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Each year I present my family with a shared Christmas gift. Tickets to a movie, a board game, and reservations at the bowling alley were all big hits; matching wool hats with pompoms, not so much. 

In 2019 I gave everyone their own word. A “Star Word,” to be exact. It’s a gift that can be used all year long, takes just a few minutes to prepare, and costs no more than the paper on which it’s printed. I think it might just be my favorite family Christmas gift ever.  

Star Words are words that the recipient can use as a guiding word to draw them closer to God in the coming year. They’re drawn from a list of words worth pondering and printed on star-shaped pieces of yellow paper. Recipients tuck Star Words into their wallets, pin them on bulletin boards, post them on bathroom mirrors, or display the words in any other place where they’ll see it regularly. It’s a practice that was inspired by the way God used a star to guide the Magi to Jesus. 

The giving of Star Words isn’t a new concept. Many congregations have been using them during their Epiphany service for years. At Susan Foster’s church, the giving of Star Gifts is a much-anticipated practice. During worship people are invited (without peeking) to take from the offering plate one of more than 150 words that have been printed on star-shaped paper. They’re encouraged to reflect on that word during the coming year and think about how God might be speaking to them through that word. The words on their list include: 

  • Adventure

  • Awe

  • Beauty

  • Change

  • Commitment

  • Contemplation

  • Courage

  • Delight

  • Discovery

  • Encouragement

  • Faith

  • Freedom

  • Forgiveness

  • Gratitude

  • Generosity

  • Grace

  • Hopefulness

  • Healing

  • Joy

  • Music

  • Mercy

  • Peace

  • Perseverance

  • Power

  • Simplicity

  • Strength

  • Thoughtfulness

  • Time

  • Wisdom

  • Wonder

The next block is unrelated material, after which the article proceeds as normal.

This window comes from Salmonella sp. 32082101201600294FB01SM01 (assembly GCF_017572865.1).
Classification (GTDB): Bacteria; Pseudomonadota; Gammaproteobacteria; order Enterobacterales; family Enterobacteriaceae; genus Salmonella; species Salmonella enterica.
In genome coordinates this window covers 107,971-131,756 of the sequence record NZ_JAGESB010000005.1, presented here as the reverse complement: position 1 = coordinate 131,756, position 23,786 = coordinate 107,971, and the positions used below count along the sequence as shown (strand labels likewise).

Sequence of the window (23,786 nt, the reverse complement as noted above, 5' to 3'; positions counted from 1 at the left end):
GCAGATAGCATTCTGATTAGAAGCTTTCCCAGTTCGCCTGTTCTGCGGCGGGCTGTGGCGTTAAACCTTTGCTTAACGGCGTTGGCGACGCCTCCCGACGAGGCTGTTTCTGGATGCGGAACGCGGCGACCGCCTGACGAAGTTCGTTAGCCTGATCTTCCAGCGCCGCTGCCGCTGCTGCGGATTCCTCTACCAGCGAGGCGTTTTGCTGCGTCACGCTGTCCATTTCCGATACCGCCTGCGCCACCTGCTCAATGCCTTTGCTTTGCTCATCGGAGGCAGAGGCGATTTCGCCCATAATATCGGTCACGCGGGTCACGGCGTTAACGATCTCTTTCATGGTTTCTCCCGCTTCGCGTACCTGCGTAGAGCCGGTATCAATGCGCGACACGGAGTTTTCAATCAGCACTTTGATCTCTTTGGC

Rev. Marci Glass has been using similar words at her church too. In a post titled Star Words, Glass describes the thinking behind the practice in this way: “The premise is this: the magi followed the star to find baby Jesus, bringing their gifts. We are also seeking Jesus, trusting God can/does use many signs (or stars) to guide us closer to the Divine presence.” And Rev. Glass is a superstar—her post also includes a link to a timesaving downloadable set of more than 150 words in star shapes. 

Since there were only six people in my immediate family, I used the smaller list of 25 words Rev. Traci Smith included in her Guiding Stars: An Epiphany Activity at Home post. (If you have young children in your family, you’ll also appreciate the ideas she includes for using Star Words with them.) Smith suggests having each person take their word from a basket but not share their words with each other until the following year. We prefer to show each other the words we’ve drawn right away because (a) we’re itching to tell each other and (b) doing so prompts conversations about our experiences over the year. 

My initial hope in introducing Star Words into our family Christmas celebration was that each of us might become more attuned to what God is doing in our lives and more aware of what God might be calling us to do in the new year. I looked forward with anticipation to the next Christmas when we would share the stories of our words with each other before drawing our guiding words for the next year. That hope was fulfilled last Christmas as family members shared the ways in which their particular word had pointed them to noticing God at work in their life during the pandemic.  

  • One family member remembered how, when she’d drawn the word “simplicity” in 2019, she’d initially wanted to toss it back into the basket. She had big plans for 2020 and a simpler life wasn’t part of them! But now, as she reflected on the past year, she could see all the ways in which God had been present in her pandemic simplified life. 

  • Another shared how she had experienced the “faithfulness” of God during the many life transitions she’d faced that year. 

  • I sheepishly confessed to having forgotten that my word was “courage” until late spring when I’d found myself asking God for courage as the pandemic progressed and then experienced God’s faithfulness in answering those prayers with a “yes!” over and over again.   

Hearing those stories prompted me to start a family Star Words journal in which I’ll list the words that find us each year, along with the God stories we share the following year. I look forward to watching it grow along with our family. 

Star Words: a meaningful gift that keeps on giving. No shopping, spending, or wrapping required. Try it at home this year!

For more Star Words stories and ideas, including tips for distributing them at church during the pandemic, see the post Star Words: An Epiphany Tradition Grows



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